"You don't understand, we had no right!" I shrieked, and the echoes of my own too-shrill voice served only to add a mocking twist of opaque dissonance that robbed them of meaning; even logic.
Who is that shouting? mused the part of me that seemed to regard the unfolding events with bemused detachment is that me? how must I look to these people? a dry, aloof amusement accompanied the sense of disassociation, but it did not matter, none of it mattered.
Sensing his mistress' anguish, even if not fully comprehending it, Quaita huddled against my legs, his solid warmth was strangely reassuring. We fought, as we always fight that is all... The Nightsaber seemed to say, his eyes amber and reflective. If only it were so....
The Feral-One, Kestrel's face was frozen into a cold snarl of mingled grief and fury. It was no surprise to learn that this fury was directed directly at myself, but the grief ; that was focused into some inner place. The moisture within her eyes, betrayed by the cavern's harsh, azure radiance was, shockingly real.
She thinks me simply afraid—of consequence, of the Life-binder's wrath, of the Dragons' wrath— but all actions have consequence...If only it were that simple, basic fear of death, or consequence beyond death. The simplicity within such a thought is not without appeal...but no...She sheds tears, there must be more.
The Druid Anadurion was speaking, his voice patient, as one might speak to a slow, or wilful child. Listen to Kestrel said that patient voice, she knows.....
Sarama, silent yet alert, maybe even sober! Practical considerations still the focus of her attention...There may yet be enemies on our trail....
I found myself hoping that such a fight would occur, if even to provide momentary relief.
But there was more. The concept was as slick and nebulous as a shimmering fish caught in a Druid's paw... there were no words, just the sense, and the one word, ominous as a thundercloud. Any attempt to put it into words would take a sublime concentration currently beyond me. In amidst the turmoil, only one word surfaced.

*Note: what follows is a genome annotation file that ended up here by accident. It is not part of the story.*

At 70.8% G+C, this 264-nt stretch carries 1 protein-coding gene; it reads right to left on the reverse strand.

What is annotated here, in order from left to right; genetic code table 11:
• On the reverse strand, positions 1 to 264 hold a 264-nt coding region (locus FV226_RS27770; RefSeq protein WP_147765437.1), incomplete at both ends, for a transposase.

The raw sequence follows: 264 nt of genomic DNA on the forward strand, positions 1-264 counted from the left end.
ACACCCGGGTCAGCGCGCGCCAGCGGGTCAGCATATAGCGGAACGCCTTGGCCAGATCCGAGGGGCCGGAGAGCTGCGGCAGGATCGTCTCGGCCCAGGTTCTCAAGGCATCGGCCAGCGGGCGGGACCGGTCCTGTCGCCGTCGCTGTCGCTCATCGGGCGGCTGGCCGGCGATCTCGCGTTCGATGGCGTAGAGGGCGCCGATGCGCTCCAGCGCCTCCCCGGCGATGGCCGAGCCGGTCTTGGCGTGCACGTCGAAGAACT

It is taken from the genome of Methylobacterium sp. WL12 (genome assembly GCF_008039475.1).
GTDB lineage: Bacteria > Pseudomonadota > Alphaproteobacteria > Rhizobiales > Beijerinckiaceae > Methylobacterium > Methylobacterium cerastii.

Could they see it? I could not give voice to these looming thunderheads, there were no words of explanation, it was more like....
Kestrel would know all about that. Such was her nature.
Did she sense it also, but her tears were carving different tracks? The anguish that comes with necessity? In that moment, physical proximity between us meant little. We were literally oceans apart, both riding towering crests of grief but not connecting, our emotions causing a barrier that worked against us both.
And was this petulant, scared child that Kestrel observed as much a real part of me as the aloof onlooker?
I thought If only I could make her understand,of course there is fear! Of course I am afraid! But at this moment I would welcome the Life-binder's burning wrath upon me. It would seem as a relief
The Great Red Dragon's corpse, it's primal energies, and furious heat of existence now extinguished for ever, offered no solutions. Even the bitter consolation of us having been instrumental in ending her torment was as hollow and meaningless as the artificial, crystalline, and arcane-forged forest that we had fought our way through to get here.